When the bodega on the corner can accept plastic to buy a pound of malanga, when the watercolorist at the art fair can plug a doohicky into her iPad and swipe an art lover’s credit card, should the cab drivers of Miami-Dade County, ferrying not just customers, but a billion-dollar business in their grungy taxis, continue to offer a payment experience rooted in the early 20th century?
That’s just what many drivers — and the companies that own the cabs that they drive — want to happen. No upgrades, no cleaner cabs, no drivers without attitude and no credit cards accepted.
Miami-Dade commissioners should respond, “No way,” when they meet on Wednesday. It will take backbone and vision, two things too many of them have been missing in the quest to introduce a technologically enhanced experience for visitors and residents trying to get from Point A to Point B in the 21st century.
Commissioners will weigh upgrading vehicles and the technology they carry. The most significant change: Passengers would be able to pay the fare with a credit card. This is no longer a novel amenity, it’s a must for an area that continually tries to sell itself as a global community, ready to welcome tourists, yes, but as important, business and the investment that it brings. Cabs would have to install GPS, SunPass and security cameras. And cars would have to be upgraded more frequently.
There should be no debate. With spine, commissioners will stand up to the cab companies and investors who don’t seem to want to spend a penny more than necessary to keep their cars on the road. With vision, they will see that credit cards, GPS and upgraded, roadworthy taxicabs are the very least that visitors to greater Miami expect, and are owed.
After all, the commissioners who should have taken the lead, punted instead, failing to give the Uber plan the fair hearing that it deserved. Uber, pushed last year by Commissioner Audrey Edmonson, offers an app that lets passengers order up a Town Car, or “black car” from their mobile phones without having to wait an hour for such a higher-end car. Right now, the rules ridiculously require that 60-minute delay. This would have expanded sedan service — and competition, which, too, would force improvements.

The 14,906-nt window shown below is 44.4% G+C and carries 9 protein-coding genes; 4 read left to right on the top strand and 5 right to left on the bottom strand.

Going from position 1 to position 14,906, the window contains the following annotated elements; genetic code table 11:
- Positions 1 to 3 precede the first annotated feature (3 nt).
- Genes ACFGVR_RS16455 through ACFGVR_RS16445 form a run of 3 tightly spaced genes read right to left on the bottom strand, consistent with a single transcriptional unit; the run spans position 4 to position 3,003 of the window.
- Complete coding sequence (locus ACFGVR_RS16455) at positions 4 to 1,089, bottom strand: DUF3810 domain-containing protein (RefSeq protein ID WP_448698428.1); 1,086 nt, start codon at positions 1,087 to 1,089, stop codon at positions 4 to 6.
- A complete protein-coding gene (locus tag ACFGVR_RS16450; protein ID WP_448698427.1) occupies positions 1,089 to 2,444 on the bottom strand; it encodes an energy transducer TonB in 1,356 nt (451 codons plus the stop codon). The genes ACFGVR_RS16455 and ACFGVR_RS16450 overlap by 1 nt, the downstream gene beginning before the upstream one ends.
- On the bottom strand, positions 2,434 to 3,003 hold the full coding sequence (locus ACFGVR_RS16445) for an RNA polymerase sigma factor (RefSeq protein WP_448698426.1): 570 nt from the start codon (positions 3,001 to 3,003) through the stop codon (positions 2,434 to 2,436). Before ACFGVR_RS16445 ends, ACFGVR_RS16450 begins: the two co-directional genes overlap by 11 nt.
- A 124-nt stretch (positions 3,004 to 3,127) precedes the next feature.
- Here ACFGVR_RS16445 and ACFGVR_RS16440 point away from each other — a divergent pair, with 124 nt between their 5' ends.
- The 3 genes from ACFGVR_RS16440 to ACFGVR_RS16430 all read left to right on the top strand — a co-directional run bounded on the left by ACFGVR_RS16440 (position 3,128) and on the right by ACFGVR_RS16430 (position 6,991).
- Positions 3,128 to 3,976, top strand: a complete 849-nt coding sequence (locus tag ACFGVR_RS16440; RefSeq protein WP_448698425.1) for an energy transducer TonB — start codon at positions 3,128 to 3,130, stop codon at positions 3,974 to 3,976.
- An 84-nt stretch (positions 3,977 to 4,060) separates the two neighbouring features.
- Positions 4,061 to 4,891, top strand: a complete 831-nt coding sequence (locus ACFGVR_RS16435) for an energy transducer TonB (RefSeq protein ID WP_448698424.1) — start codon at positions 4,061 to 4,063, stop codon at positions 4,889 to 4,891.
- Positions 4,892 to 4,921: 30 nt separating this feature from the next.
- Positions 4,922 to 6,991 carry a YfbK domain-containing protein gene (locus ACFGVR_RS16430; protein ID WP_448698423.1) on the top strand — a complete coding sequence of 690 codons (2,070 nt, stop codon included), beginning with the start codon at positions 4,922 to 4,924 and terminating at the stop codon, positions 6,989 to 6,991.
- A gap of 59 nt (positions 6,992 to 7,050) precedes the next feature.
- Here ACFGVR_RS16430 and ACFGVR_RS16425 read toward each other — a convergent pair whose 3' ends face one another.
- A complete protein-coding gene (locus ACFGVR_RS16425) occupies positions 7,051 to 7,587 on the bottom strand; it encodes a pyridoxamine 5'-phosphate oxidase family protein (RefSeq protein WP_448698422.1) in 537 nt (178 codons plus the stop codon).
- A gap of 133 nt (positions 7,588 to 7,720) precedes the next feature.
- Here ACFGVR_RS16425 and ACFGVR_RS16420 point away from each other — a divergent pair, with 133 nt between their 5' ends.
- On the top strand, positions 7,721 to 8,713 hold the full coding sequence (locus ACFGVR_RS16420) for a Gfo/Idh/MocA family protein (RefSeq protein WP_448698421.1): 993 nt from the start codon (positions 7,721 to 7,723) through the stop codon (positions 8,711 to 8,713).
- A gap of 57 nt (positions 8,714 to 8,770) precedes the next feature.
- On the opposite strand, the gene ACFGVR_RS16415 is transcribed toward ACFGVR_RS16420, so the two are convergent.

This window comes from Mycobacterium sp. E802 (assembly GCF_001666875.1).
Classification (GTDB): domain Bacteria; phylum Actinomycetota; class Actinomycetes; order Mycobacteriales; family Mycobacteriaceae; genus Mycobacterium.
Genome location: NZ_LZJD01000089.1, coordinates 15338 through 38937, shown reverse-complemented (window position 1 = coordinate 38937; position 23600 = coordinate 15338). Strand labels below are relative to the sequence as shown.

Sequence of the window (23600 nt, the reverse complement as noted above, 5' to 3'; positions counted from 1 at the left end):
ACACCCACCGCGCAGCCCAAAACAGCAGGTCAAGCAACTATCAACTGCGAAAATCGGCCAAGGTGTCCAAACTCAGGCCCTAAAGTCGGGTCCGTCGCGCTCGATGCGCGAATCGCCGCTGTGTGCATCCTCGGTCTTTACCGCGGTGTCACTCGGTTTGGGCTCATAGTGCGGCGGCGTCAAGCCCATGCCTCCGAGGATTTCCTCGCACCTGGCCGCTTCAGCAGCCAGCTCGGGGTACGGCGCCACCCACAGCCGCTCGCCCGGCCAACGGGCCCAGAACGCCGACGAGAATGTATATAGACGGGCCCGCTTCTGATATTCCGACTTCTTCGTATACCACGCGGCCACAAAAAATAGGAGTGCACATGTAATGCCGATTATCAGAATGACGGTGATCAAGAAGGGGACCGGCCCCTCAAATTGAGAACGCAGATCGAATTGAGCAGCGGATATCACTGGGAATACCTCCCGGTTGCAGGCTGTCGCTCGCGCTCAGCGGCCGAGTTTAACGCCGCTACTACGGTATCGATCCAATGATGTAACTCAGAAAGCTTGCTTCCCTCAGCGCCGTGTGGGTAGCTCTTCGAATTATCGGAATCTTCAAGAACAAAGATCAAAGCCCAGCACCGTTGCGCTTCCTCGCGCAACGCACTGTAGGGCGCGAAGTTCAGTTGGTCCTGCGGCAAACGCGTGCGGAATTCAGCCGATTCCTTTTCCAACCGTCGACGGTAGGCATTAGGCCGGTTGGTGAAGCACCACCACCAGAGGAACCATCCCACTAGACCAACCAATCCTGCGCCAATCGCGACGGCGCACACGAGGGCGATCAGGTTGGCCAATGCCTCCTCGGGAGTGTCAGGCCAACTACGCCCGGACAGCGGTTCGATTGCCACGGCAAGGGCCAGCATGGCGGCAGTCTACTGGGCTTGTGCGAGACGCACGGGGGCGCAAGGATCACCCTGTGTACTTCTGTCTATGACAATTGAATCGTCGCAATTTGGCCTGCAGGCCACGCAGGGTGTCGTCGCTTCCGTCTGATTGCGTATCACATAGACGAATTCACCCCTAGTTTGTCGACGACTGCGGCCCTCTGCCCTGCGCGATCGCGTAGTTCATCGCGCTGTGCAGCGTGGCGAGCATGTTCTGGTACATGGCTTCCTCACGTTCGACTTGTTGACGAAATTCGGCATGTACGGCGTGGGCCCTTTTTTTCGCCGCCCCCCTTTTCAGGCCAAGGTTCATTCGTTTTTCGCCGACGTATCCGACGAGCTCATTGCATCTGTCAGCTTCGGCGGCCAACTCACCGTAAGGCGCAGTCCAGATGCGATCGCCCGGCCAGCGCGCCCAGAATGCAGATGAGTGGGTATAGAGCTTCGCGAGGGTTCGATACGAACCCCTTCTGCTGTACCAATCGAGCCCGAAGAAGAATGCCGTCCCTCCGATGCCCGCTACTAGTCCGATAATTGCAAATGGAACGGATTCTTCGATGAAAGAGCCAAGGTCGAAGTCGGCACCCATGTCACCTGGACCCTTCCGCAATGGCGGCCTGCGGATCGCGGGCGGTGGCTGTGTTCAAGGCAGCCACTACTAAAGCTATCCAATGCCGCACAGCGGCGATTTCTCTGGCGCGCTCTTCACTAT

Cab companies feared a deregulation of the car-service industry would make the value of their medallions drop.
But these tight regulations are in many ways the source of passengers’ substandard transportation experiences — from being overcharged by cab drivers to enduring drivers who don’t know where the heck they’re going because there’s no GPS to riding in dirty, shabby cabs.
Not to be lost in the discussion are the concerns of the cab drivers themselves. They say that they are caught betwixt and between. Those who can’t afford the extremely expensive medallions — they can cost $340,000 — and own their cabs, are working for low pay, which is made lower still by the lease payments they must make and the gas they must buy and the licenses they have to renew each year.
A proposal from Commissioner Juan Zapata would offer a cash discount to passengers who want to use cash. In addition, credit-card transaction fees could be picked up by the cab companies instead of the drivers.
Cab drivers would have to adapt, doing so more easily if they can secure better financial terms from cab companies — something the county should strongly urge the companies to put on the table.